Shoreham-Wading River senior Ryan Udvadia won the 3,200-meter race for the second straight year Saturday at the Small School County Championship. (more…)
Shoreham-Wading River senior Ryan Udvadia won the 3,200-meter race for the second straight year Saturday at the Small School County Championship. (more…)
For the second weekend in a row, Riverhead’s Charles Villa topped 15 feet in the pole vault as he chases the indoor school record. Villa cleared 15-01 to take first place Saturday at the Molloy Stanner Games at the Armory in New York.
Villa was two inches shy of the mark he cleared last week at the Hispanic Games, also at the Armory.
Villa was the only competitor to top the 15-foot mark. Joseph Crispi of Msgr. Farrel was second at 14-07. Riverhead’s indoor school record was set last year by Dan Normoyle at 15-03 1/2.
Shoreham-Wading River senior Ryan Udvadia finished fourth in the 3,200-meter race at the Stanner Games Saturday morning.
Udvadia ran 9 minutes, 23.75 seconds, finishing behind three runners from Northport, who swept the top three spots. Tim McGowan (9:17.96) and Mike Brannigan (9:17.99) crossed at nearly identical times.
Riverhead’s Marcus Moore was sixth in the triple jump at 42 feet 11 1/2 inches.
In other results, Jack Kelly finished 20th for Shoreham in the 1,000 (2:43.22) and Matt Gladysz was 22nd (2:43.46).
On the girls side, Riverhead’s Madison Blom continued her strong start to the season by finishing eighth in the shot put with a top mark of 33-09.
Whether it was indoor track, outdoor track or cross country, Shoreham-Wading River runner Ryan Udvadia tallied win after win in 2013.
Going back to winter track at the start of the year, Udvadia dominated at the league championship, winning the 1,600- and 3,200-meter runs. He went on to win the 3,200 at the small-school county championship and earned a trip to states in two events.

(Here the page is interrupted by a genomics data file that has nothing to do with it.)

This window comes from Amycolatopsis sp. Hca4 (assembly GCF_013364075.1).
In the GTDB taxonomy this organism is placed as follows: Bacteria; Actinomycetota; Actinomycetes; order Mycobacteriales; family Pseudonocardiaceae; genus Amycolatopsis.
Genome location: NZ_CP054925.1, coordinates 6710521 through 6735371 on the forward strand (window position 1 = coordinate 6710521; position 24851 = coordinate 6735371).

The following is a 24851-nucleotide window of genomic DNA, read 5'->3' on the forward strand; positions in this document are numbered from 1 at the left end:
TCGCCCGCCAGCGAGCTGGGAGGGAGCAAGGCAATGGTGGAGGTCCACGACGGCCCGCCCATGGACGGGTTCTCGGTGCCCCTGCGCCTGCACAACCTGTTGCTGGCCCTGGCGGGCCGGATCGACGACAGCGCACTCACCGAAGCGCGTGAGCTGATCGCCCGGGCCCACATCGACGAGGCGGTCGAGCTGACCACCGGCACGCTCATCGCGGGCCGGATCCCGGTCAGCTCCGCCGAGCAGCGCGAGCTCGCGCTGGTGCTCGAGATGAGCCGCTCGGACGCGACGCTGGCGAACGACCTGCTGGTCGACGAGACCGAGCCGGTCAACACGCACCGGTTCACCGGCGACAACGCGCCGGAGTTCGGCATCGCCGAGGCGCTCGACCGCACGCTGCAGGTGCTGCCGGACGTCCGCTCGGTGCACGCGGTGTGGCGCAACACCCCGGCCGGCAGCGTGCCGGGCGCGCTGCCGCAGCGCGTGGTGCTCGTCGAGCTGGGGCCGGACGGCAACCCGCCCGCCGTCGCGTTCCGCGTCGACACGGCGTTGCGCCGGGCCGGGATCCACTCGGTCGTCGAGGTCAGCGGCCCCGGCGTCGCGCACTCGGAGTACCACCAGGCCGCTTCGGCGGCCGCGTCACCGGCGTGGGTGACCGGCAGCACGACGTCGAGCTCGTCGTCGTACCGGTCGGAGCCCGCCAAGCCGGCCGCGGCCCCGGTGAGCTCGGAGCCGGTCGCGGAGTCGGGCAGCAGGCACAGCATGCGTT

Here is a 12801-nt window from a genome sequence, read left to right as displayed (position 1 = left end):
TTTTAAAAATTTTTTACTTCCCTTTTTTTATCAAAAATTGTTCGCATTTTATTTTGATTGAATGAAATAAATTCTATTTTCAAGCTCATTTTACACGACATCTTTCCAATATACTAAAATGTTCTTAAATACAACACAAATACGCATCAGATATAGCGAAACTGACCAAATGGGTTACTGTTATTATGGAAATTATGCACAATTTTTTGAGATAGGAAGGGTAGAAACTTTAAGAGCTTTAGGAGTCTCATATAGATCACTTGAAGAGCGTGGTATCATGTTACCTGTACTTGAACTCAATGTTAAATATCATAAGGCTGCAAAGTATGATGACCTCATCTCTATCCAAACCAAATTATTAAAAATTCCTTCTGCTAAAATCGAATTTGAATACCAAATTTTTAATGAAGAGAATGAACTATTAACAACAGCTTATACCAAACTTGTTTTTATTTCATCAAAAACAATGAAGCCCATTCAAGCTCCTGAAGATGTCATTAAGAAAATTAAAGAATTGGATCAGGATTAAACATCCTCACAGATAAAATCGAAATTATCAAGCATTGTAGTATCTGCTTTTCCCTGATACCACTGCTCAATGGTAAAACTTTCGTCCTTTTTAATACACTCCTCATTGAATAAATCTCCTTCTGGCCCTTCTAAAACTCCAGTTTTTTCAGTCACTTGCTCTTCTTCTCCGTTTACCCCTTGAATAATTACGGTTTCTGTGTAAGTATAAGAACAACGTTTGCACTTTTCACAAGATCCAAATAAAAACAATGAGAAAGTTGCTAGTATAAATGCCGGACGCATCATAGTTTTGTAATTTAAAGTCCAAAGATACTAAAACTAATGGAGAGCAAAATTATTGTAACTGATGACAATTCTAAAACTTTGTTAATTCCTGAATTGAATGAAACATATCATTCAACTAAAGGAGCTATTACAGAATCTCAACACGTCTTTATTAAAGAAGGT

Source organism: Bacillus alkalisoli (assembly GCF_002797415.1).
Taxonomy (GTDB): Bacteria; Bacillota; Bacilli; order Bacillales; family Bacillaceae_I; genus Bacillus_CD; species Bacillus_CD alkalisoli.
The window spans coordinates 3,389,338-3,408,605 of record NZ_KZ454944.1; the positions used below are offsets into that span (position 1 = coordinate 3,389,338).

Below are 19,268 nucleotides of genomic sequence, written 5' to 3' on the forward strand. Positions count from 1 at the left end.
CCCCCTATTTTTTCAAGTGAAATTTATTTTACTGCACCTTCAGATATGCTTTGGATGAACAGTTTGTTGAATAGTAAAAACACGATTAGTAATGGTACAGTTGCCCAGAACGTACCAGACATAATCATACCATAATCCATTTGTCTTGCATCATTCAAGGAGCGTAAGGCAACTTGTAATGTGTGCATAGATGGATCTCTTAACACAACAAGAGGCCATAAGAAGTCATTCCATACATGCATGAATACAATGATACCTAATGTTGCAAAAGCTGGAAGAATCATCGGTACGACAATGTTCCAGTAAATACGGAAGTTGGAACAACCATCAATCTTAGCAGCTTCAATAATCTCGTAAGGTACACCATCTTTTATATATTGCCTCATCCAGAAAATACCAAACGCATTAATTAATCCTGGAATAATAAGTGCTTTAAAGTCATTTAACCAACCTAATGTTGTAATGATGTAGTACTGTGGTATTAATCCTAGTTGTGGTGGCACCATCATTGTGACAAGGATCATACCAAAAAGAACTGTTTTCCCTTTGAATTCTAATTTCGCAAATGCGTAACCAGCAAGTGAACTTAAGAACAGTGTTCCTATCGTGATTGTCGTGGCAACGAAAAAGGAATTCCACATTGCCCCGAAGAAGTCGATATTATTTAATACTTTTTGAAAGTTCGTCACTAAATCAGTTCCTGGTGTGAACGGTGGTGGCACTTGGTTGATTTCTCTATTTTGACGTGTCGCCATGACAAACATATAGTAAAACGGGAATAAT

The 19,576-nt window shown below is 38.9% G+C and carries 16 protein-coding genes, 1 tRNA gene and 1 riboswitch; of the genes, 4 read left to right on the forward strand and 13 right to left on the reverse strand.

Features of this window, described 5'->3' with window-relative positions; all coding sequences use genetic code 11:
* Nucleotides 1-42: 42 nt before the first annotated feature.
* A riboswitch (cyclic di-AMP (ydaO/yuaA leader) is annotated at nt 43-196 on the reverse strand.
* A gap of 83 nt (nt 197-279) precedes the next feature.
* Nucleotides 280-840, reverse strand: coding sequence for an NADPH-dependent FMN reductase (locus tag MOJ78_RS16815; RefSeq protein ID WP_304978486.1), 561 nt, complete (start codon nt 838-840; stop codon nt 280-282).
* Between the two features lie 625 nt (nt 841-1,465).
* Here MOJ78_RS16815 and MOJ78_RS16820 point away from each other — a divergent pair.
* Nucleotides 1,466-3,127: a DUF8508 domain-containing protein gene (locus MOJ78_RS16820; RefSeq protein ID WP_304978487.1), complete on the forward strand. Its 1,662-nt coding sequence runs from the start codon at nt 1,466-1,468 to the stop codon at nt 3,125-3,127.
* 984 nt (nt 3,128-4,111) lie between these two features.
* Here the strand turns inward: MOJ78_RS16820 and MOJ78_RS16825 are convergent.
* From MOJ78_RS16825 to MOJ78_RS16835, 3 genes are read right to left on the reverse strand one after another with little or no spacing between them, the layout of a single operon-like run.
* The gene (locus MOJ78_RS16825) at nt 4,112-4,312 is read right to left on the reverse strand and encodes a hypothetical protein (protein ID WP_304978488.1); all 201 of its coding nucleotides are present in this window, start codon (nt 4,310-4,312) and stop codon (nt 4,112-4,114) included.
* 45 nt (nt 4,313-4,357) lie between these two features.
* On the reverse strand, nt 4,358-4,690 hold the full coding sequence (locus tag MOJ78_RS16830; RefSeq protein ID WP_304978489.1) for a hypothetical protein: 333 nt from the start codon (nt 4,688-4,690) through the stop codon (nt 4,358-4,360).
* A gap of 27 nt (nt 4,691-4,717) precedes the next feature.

He continued to excel through the spring outdoor season, when he once again qualified for the state meet in both events. He was the top 3,200 runner in the county. Most recently during the cross country season, he was the top runner in Class B and, at the state championship, finished second in Class B.
Editor’s note: We’re counting down the top 10 sports stories of 2013. Check back every day until Jan. 1 to follow along.
NEW YORK STATE CHAMPIONSHIPS
Shoreham-Wading River senior Ryan Udvadia ran a season-best 15 minutes, 19.3 seconds to finish second in the Class B New York State Championship race Saturday morning at Queensbury High School.
Udvadia helped lead the Wildcats to a fifth-place finish as a team. Udvadia, who was first among the team scorers, finished three seconds behind T.J. Hornberger of Lake Shore.
Shoreham’s top five all runners all posted sub-17 times. Junior Matt Gladysz finished second for Shoreham and 17th in team scoring in 16:21.4, followed by seniors Connor McAlary (16:30.7), Keith Steinbrecher (16:42.9) and Jack Kelly (16:45.8).
Shoreham eighth-grader Katherine Lee finished 13th overall in the girls Class B race in 18:32.7. Her teammate, sophomore Kaitlyn Ohrtman, was 29th overall in 18:53.7. They were the only girls for Shoreham to qualify for the state meet.
SECTION XI DIVISION CHAMPIONSHIPS
Runners often refer to the final stretch of a race as “the kick.” In Suffolk County, few — if any — runners have a better “kick” than Shoreham-Wading River’s Ryan Udvadia.
Whether in a cross country race or track & field, Udvadia is known for his ability to close out races with perfect efficiency. As Tuesday afternoon’s Section XI Division Championship race unfolded at Sunken Meadow State Park in what was going to be the toughest race for Udvadia so far this season, he knew it would come down the “kick.”
The race, which featured the top runners from across the county, ultimately came down to Udvadia and Northport’s Mike Branigan.